Wednesday, January 27, 2010

Seeking Croc Farm

THE UK’s first crocodile zoo could be built in West Oxfordshire.
Shaun Foggett — who keeps 24 crocodiles and alligators, which grow up to 4m long, at his Witney home — is looking to buy enough land to fulfil his dream.
He has set up website to help with his search.
The 30-year-old joiner has been saving for the past two years, and has secured much of the £100,000 start-up-costs.
Mr Foggett said: “I have got the largest collection of crocodiles in the UK.
The crocodile zoo will be the first in the country, there is nothing else in the UK like it.
“Most places just carry one species of crocodile as they are not set up to handle anymore.”
He needs about 5,000 sqft, or more, to set up the enclosures, which will house three of the rarest crocodiles in the world. He said: “I have written to quite a lot of farmers and some of the bigger estates in and around the Witney area.
“Lots of people have been interested, but with not enough room.” 

... Thats because they're not fucking retarded Mr. Fogget ...

If you've ever been to England, then you know the houses aren't the biggest places there, unless your first name is Queen, Duke, Prince, or some other royalty.

The fact that this guy has willingly placed 24 Crocodiles in his home can really only mean one of two things:

-1- The Crocs have mind control over him
-2- He's fucking retarded.

At Least his offspring have shown some sense ...

Mr Foggett lives with fiancee Lisa Green, 29, and children Billy, six, Louie, four, and eight-month-old Shania.
He keeps his unusual pets in outbuildings in the garden of his home in Bibury Close.
He said: “To be honest, the crocodiles have always been around since before the children were born, so it’s very normal to them.
“They show a bit of interest, but there is not a lot they can help me with because of the nature of the animals. 

... And thats because they want to live to see 12 ... except for the 8 month old, who's just hoping to make it to her next breast feeding.

Fogget finishes this article out with a gem ...

“It’s also about educating people. People think these animals lie in rivers waiting to attack the next human walking past, but there is a lot more to them.” 

Thats right Foggett ... you forgot to mention the lakes, ponds, streams, closets, and bathtubs that they wait in as well.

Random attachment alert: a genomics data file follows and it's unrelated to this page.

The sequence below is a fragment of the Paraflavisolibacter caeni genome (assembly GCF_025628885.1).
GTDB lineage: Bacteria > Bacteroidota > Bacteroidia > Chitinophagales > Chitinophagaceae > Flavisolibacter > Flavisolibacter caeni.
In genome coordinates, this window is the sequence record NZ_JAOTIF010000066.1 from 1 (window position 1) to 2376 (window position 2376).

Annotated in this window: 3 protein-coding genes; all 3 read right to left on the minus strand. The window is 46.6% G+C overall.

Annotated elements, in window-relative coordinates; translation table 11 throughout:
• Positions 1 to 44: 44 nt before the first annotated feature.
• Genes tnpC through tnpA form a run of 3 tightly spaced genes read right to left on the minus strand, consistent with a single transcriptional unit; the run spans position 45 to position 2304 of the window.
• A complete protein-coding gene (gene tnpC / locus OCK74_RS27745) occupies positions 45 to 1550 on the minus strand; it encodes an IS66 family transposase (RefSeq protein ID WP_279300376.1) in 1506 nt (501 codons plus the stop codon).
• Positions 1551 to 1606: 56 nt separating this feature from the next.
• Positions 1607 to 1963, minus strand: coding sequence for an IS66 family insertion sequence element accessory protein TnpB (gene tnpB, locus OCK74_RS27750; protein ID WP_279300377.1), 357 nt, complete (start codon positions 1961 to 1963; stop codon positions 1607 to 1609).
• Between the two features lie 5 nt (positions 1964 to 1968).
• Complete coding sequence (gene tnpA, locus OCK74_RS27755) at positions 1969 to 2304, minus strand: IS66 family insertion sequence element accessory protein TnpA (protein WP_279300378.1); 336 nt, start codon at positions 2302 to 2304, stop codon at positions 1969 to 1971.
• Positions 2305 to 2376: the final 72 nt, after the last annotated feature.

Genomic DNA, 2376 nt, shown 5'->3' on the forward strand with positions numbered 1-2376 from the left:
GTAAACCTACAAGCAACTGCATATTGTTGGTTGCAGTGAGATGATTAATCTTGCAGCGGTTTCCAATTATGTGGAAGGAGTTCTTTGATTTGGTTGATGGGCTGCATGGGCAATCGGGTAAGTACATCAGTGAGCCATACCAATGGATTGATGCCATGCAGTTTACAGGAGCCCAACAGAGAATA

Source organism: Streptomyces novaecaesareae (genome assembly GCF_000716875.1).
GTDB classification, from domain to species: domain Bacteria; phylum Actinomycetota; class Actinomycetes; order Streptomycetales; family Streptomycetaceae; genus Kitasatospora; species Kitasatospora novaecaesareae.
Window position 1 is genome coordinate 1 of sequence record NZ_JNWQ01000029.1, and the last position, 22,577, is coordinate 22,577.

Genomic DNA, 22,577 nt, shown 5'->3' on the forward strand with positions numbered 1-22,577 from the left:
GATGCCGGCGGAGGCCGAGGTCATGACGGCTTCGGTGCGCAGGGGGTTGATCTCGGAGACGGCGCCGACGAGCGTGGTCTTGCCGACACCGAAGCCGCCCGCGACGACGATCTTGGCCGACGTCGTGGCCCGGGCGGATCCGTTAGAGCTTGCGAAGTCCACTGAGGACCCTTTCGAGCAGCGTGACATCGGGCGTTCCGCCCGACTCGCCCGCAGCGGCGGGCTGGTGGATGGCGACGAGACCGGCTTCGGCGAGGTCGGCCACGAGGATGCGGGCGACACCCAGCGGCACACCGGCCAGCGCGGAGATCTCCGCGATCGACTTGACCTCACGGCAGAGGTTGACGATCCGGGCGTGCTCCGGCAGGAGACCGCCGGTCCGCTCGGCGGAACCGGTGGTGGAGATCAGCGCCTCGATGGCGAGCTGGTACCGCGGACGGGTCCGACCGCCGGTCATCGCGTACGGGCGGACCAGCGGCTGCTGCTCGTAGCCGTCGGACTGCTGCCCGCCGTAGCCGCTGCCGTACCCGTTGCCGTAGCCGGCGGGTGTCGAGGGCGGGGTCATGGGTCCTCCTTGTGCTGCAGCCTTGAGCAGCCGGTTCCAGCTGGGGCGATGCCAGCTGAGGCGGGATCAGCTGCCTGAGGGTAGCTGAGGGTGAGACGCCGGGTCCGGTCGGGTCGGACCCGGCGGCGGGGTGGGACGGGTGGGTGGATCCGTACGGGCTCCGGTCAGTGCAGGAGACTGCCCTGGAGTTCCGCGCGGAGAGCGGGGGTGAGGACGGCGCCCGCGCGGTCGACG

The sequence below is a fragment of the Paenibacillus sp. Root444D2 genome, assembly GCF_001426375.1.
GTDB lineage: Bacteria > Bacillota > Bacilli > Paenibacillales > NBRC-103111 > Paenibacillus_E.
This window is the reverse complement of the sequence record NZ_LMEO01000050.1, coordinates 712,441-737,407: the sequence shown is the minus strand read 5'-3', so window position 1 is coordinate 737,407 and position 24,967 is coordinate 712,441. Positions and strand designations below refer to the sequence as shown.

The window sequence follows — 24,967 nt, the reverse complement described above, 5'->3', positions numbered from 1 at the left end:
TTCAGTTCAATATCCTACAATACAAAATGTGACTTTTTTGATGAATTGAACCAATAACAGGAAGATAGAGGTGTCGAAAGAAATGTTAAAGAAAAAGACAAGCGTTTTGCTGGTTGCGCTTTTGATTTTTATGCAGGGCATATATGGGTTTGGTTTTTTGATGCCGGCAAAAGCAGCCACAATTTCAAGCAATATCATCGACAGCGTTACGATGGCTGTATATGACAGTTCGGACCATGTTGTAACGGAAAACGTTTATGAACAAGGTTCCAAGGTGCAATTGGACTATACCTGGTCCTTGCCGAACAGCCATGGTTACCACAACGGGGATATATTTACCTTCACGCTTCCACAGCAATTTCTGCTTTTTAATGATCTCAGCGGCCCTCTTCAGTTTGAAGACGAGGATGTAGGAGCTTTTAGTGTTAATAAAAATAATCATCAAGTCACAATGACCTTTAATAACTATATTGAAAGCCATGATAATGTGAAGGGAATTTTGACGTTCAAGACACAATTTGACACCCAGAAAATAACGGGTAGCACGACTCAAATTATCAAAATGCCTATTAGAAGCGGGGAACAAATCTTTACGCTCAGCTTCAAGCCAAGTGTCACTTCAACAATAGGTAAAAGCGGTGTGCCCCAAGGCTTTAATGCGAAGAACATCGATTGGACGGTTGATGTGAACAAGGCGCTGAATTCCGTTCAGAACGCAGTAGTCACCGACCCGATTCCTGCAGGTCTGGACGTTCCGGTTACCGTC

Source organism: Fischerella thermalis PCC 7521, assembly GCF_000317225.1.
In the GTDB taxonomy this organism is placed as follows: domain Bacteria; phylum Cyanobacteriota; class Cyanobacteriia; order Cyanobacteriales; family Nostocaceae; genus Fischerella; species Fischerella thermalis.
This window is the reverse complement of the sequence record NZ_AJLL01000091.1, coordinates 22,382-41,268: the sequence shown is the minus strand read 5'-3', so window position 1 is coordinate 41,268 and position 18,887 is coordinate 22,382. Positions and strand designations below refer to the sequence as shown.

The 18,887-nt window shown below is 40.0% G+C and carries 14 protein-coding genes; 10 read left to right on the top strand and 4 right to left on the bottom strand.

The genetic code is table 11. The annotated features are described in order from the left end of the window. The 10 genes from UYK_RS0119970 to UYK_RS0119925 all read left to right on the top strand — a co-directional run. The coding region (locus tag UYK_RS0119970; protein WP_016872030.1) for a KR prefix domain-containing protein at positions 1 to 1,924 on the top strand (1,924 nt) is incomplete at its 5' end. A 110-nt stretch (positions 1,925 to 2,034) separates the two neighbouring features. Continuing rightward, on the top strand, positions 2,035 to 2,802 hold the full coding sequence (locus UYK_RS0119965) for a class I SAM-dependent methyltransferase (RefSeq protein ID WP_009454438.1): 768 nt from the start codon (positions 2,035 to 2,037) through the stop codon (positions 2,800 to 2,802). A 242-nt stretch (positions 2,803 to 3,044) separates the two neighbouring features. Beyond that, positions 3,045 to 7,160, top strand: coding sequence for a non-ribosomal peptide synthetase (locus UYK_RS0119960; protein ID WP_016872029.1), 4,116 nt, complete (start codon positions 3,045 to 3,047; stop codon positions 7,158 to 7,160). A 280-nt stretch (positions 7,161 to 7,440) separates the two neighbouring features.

Idiots ...

Tuesday, January 26, 2010

The US Government Has a Plan to Defend Us ...

When pilots or airport workers notice the presence of birds at BWI, one of the nation's 25 busiest airports, Smith is often the first to get the call. A 1995 graduate of Virginia Tech in wildlife biology, he is one of many USDA employees deployed to U.S. airports to coordinate efforts against birds and other species that can interfere with flights in the air or on the ground. Trained at college in attracting and conserving wildlife, Smith has had to learn on the job how to reverse those skills to repel and eradicate animals on BWI's 3,500-plus acres. According to Smith, who came to the airport in 2005, the collision of birds and planes is as old as aviation itself. "The Wright Brothers were the first folks to be involved in a bird strike," he said. At BWI, the risks are posed by a wide variety of species, ranging from bulky Canada geese to majestic herons and tiny starlings. The first line of defense is habitat control, Smith said. That means eliminating vegetation that would be attractive to birds - berry-bearing shrubs, for example. Another technique used at BWI, Smith said, is to build storm water management ponds that drain quickly, even after a heavy rain, so water birds are not attracted to the area. Airport officials also work with local landowners to eliminate risks on their property. "A lot of that work goes beyond the fence," Smith said. Smith said airport officials work diligently to destroy nests on or near the airport, noting, "We haven't had any Canada geese nesting here for more than five, six years." But Avian Enemy No. 1 at BWI, Smith said, are sea gulls - the most commonly struck species worldwide. They are especially numerous this time of year, he said, dropping in to dine on earthworms when the ground gets saturated. "Gulls like large open spaces and that's what an airport is," he said. At BWI, Smith said, most bird strikes occur at heights less than 500 feet - far lower than the 4,000 feet at which the US Airways jet hit a migratory flock over New York. That bird strike represented what aviators consider the worst possible scenario: hitting large birds in a large flock ...  

Can we count on the government to protect us?  Do we really think we have a chance?

Look, if the government takes it seriously enough to pay people to 'defend' our airports against animals, then you fools best not be questioning my logic ...  

Returning to Duty ...

I can't explain why I've been gone awhile in detail.

I will say that if you're involved in warning the public about a deadly impending doom (such as this blog here), and certain factions of the government want that kept from the public, well then you may be forced to go on a break ...

Not saying that I liked missing Christmas, but just sayin ...